I amused myself today by imagining the performance of our Congress during the stimulus debate as a stage or film production, each cast member carefully rehearsing their lines and delivering them to the audience to alternating laughs, cheers and tears. But was it a slap-dash, see-how-they-run comedy or a Shakespearean tragedy? I suppose that’s up to the viewer, but I had a laugh imagining it as one of Michael Bay’s special-effects-laden, depth-deprived action/adventure blockbusters, which are typically grotesque amalgamations of both comedy and tragedy (unintentionally, of course). We had an impending disaster (usually a comet, a robot or Nicholas Cage, in this case the economic meltdown) that drove the action, a secret plan by the government to stop it (the stimulus, crafted behind closed doors by Democrats), and an elite strike force (Obama, Pelosi, Reid) intent on putting the plan into action, while of course blowing up lots of buildings, speedboats, helicopters and personal savings accounts. Our villains: the diabolical Wall Street fat cats (perhaps they’re evil, shape-shifting robot aliens?) and their Republican minions out to block the stimulus in order to continue drawing strength by drinking the bountiful tears of the poor and down-trodden. Like all Michael Bay films, however, the clumsy and invariably over-dramatic dialogue on the parts of the protagonists turns the film into farce in the attempt to elicit emotions of fear, suspense and adoration. And like all of his Hollywood blockbusters, it leaves you with a lighter wallet, buyer’s remorse and, when the adrenaline-induced thrills fade away, nothing of value learned.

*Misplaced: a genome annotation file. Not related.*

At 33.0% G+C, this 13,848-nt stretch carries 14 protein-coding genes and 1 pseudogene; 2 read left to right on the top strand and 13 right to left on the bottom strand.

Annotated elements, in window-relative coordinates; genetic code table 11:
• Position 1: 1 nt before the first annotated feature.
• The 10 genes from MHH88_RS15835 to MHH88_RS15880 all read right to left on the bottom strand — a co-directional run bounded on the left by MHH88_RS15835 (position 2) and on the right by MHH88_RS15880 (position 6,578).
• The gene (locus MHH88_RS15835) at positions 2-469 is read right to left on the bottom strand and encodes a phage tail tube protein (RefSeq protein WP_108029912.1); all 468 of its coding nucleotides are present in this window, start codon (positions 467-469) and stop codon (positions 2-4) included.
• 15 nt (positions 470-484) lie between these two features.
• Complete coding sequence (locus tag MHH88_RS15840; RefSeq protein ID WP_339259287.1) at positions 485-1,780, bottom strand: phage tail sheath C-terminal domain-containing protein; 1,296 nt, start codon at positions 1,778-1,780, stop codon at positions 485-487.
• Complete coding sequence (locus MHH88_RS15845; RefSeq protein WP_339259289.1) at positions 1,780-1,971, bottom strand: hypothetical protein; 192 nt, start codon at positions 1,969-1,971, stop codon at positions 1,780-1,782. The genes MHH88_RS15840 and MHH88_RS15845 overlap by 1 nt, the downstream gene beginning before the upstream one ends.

Chris Berry said...

I can't decide if Nathan Lane or Harvey Fierstein should play Barney Frank.

Ben Wheat said...

Gotta go with Fierstein.